draughtsman; who, if he has had a large experience in his
profession, will assist in finding out whether the contrivance is
new, and can then make working drawings of it. The first step,
however, the ascertaining whether the contrivance has the merit
of novelty, is most important; for it is a maxim equally just in
all the arts, and in every science, that the man who aspires to
fortune or to fame by new discoveries, must be content to examine
with care the knowledge of his contemporaries, or to exhaust his
efforts in inventing again, what he will most probably find has
been better executed before.

328. This, nevertheless, is a subject upon which even
ingenious men are often singularly negligent. There is, perhaps,
no trade or profession existing in which there is so much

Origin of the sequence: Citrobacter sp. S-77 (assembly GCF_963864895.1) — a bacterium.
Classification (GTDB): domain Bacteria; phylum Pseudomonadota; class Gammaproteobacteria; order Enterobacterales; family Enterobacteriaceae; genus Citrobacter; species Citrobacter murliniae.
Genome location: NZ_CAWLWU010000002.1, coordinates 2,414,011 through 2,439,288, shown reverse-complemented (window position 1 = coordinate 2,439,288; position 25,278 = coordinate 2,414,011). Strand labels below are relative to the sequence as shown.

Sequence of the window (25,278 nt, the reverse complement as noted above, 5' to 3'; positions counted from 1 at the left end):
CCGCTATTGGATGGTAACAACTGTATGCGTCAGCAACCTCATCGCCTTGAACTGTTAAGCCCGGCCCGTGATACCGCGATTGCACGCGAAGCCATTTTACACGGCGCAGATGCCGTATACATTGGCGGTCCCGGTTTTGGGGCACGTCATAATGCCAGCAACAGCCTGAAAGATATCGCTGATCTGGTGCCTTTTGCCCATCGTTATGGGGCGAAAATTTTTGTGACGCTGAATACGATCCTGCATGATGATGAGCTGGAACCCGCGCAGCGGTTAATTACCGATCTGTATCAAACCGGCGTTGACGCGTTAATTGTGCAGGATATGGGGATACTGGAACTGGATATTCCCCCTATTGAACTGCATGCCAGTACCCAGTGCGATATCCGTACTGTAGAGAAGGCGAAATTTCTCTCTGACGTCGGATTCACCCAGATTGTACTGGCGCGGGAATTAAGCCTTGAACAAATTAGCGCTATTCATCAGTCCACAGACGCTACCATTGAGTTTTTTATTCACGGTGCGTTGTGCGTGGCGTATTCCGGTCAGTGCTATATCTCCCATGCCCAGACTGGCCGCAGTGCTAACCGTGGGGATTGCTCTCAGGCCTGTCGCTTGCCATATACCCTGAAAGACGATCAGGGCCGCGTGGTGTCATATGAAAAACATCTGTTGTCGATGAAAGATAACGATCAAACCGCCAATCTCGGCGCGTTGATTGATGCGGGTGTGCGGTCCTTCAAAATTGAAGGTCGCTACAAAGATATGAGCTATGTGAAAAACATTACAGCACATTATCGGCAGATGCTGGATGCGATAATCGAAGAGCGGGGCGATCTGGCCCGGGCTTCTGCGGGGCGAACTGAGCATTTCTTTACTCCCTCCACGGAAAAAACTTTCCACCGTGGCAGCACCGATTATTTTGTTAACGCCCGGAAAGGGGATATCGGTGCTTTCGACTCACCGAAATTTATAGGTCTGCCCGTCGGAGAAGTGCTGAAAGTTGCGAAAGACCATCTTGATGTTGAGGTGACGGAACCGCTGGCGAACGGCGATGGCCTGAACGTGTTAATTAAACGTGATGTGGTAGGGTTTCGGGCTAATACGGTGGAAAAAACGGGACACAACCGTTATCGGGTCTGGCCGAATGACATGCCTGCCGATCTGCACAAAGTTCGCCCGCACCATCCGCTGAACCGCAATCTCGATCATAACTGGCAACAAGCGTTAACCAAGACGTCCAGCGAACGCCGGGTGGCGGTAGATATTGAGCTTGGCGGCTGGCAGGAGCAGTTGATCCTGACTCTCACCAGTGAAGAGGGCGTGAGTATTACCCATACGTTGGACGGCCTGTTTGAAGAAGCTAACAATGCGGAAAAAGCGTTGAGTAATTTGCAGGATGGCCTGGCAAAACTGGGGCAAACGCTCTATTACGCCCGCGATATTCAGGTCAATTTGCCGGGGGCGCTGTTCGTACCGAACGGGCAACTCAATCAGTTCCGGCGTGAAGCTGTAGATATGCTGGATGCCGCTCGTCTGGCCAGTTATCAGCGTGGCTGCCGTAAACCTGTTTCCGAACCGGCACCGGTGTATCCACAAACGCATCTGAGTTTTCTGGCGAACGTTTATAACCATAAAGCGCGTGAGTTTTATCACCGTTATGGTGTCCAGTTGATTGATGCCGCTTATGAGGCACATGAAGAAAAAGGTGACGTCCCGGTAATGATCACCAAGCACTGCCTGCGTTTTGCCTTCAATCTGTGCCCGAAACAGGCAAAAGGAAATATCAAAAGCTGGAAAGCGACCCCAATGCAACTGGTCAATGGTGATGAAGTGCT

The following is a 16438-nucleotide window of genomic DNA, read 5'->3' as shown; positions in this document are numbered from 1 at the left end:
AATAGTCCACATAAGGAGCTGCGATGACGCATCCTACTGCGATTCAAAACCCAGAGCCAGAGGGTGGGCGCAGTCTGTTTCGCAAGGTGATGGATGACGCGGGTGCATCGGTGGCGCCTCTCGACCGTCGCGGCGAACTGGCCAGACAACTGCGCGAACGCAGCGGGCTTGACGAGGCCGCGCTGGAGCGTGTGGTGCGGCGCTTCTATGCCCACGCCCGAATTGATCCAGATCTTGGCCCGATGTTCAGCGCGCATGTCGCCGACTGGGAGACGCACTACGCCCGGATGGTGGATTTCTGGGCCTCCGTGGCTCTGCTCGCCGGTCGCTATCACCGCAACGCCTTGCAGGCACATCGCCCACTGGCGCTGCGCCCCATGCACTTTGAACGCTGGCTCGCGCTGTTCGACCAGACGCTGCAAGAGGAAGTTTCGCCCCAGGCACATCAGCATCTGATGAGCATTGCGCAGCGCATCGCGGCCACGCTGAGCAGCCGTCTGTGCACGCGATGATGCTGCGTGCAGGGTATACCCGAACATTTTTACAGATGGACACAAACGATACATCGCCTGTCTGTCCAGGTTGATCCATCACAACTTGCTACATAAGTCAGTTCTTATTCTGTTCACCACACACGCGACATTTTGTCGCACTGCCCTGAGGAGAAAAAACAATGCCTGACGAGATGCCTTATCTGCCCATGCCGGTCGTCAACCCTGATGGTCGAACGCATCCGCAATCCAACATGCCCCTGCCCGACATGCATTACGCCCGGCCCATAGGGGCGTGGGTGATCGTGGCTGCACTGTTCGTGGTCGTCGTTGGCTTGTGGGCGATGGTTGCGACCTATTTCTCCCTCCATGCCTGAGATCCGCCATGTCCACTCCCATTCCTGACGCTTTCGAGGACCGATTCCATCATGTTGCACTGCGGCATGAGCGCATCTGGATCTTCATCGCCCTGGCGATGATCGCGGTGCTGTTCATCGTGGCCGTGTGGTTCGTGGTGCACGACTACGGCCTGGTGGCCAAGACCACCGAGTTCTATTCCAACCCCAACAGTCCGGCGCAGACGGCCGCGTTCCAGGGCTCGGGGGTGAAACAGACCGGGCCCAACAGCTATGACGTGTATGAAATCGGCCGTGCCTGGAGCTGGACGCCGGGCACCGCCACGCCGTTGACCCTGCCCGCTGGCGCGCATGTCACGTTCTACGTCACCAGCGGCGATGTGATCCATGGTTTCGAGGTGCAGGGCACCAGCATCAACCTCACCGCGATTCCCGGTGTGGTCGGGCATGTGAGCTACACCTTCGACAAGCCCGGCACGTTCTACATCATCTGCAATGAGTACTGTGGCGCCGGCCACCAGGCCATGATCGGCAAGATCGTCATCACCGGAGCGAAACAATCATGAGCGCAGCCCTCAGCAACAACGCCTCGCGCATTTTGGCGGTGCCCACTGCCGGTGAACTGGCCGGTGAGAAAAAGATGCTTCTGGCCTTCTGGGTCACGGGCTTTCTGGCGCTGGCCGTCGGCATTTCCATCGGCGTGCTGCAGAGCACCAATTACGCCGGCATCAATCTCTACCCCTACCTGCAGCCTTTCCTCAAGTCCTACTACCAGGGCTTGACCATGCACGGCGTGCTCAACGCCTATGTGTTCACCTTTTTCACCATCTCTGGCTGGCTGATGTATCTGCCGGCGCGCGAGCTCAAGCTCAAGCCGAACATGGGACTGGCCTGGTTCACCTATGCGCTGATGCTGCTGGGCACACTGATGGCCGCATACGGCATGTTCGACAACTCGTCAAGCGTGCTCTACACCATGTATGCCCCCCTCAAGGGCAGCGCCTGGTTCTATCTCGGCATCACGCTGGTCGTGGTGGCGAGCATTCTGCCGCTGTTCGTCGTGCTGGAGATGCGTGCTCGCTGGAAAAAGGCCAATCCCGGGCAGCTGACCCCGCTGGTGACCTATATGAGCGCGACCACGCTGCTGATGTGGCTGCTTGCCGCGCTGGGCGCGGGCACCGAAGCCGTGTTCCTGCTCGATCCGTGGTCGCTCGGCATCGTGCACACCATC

quackery, so much ignorance of the scientific principles, and of
the history of their own art, with respect to its resources and
extent, as are to be met with amongst mechanical projectors. The
self-constituted engineer, dazzled with the beauty of some,
perhaps, really original contrivance, assumes his new profession
with as little suspicion that previous instruction, that thought
and painful labour, are necessary to its successful exercise, as
does the statesman or the senator. Much of this false confidence
arises from the improper estimate which is entertained of the
difficulty of invention in mechanics. It is, therefore, of great
importance to the individuals and to the families of those who
are too often led away from more suitable pursuits, the dupes of
their own ingenuity and of the popular voice, to convince both
them and the public that the power of making new mechanical
combinations is a possession common to a multitude of minds, and
that the talents which it requires are by no means of the highest
order. It is still more important that they should be impressed
with the conviction that the great merit, and the great success
of those who have attained to eminence in such matters, was
almost entirely due to the unremitted perseverance with which
they concentrated upon their successful inventions the skill and
knowledge which years of study had matured.